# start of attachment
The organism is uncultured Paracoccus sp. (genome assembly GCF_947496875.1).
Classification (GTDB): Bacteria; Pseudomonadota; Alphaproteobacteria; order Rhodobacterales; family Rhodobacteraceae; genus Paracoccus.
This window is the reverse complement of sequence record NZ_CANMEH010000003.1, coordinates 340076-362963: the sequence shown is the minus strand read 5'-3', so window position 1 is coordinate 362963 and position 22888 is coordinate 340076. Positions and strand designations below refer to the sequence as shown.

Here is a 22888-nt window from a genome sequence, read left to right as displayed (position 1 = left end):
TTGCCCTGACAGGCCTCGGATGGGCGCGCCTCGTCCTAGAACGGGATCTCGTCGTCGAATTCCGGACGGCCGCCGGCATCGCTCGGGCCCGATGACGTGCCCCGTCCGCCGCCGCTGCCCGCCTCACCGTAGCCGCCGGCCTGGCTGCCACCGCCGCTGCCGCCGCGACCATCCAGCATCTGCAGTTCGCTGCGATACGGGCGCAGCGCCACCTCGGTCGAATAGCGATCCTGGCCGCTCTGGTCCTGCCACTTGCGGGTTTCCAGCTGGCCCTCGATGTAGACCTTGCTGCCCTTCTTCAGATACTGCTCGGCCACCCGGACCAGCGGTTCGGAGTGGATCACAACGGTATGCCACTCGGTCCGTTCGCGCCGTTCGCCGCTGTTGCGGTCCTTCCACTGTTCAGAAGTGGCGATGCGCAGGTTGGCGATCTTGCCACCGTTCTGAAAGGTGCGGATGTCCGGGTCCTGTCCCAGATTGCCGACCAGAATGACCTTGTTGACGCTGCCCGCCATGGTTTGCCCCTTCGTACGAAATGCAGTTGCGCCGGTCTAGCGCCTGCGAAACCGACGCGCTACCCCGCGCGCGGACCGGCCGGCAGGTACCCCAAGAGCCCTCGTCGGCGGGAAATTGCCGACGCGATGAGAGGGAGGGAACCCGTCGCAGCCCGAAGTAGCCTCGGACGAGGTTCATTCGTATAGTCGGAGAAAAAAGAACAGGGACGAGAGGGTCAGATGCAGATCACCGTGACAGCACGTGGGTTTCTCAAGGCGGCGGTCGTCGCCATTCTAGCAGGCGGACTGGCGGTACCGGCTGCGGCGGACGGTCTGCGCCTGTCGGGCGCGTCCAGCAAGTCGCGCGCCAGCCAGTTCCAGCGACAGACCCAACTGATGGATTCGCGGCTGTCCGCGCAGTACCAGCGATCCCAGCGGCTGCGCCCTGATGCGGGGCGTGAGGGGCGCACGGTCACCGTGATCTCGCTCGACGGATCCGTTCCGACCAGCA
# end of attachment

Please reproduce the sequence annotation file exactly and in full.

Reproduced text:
The organism is uncultured Paracoccus sp. (genome assembly GCF_947496875.1).
Classification (GTDB): Bacteria; Pseudomonadota; Alphaproteobacteria; order Rhodobacterales; family Rhodobacteraceae; genus Paracoccus.
This window is the reverse complement of sequence record NZ_CANMEH010000003.1, coordinates 340076-362963: the sequence shown is the minus strand read 5'-3', so window position 1 is coordinate 362963 and position 22888 is coordinate 340076. Positions and strand designations below refer to the sequence as shown.

Here is a 22888-nt window from a genome sequence, read left to right as displayed (position 1 = left end):
TTGCCCTGACAGGCCTCGGATGGGCGCGCCTCGTCCTAGAACGGGATCTCGTCGTCGAATTCCGGACGGCCGCCGGCATCGCTCGGGCCCGATGACGTGCCCCGTCCGCCGCCGCTGCCCGCCTCACCGTAGCCGCCGGCCTGGCTGCCACCGCCGCTGCCGCCGCGACCATCCAGCATCTGCAGTTCGCTGCGATACGGGCGCAGCGCCACCTCGGTCGAATAGCGATCCTGGCCGCTCTGGTCCTGCCACTTGCGGGTTTCCAGCTGGCCCTCGATGTAGACCTTGCTGCCCTTCTTCAGATACTGCTCGGCCACCCGGACCAGCGGTTCGGAGTGGATCACAACGGTATGCCACTCGGTCCGTTCGCGCCGTTCGCCGCTGTTGCGGTCCTTCCACTGTTCAGAAGTGGCGATGCGCAGGTTGGCGATCTTGCCACCGTTCTGAAAGGTGCGGATGTCCGGGTCCTGTCCCAGATTGCCGACCAGAATGACCTTGTTGACGCTGCCCGCCATGGTTTGCCCCTTCGTACGAAATGCAGTTGCGCCGGTCTAGCGCCTGCGAAACCGACGCGCTACCCCGCGCGCGGACCGGCCGGCAGGTACCCCAAGAGCCCTCGTCGGCGGGAAATTGCCGACGCGATGAGAGGGAGGGAACCCGTCGCAGCCCGAAGTAGCCTCGGACGAGGTTCATTCGTATAGTCGGAGAAAAAAGAACAGGGACGAGAGGGTCAGATGCAGATCACCGTGACAGCACGTGGGTTTCTCAAGGCGGCGGTCGTCGCCATTCTAGCAGGCGGACTGGCGGTACCGGCTGCGGCGGACGGTCTGCGCCTGTCGGGCGCGTCCAGCAAGTCGCGCGCCAGCCAGTTCCAGCGACAGACCCAACTGATGGATTCGCGGCTGTCCGCGCAGTACCAGCGATCCCAGCGGCTGCGCCCTGATGCGGGGCGTGAGGGGCGCACGGTCACCGTGATCTCGCTCGACGGATCCGTTCCGACCAGCA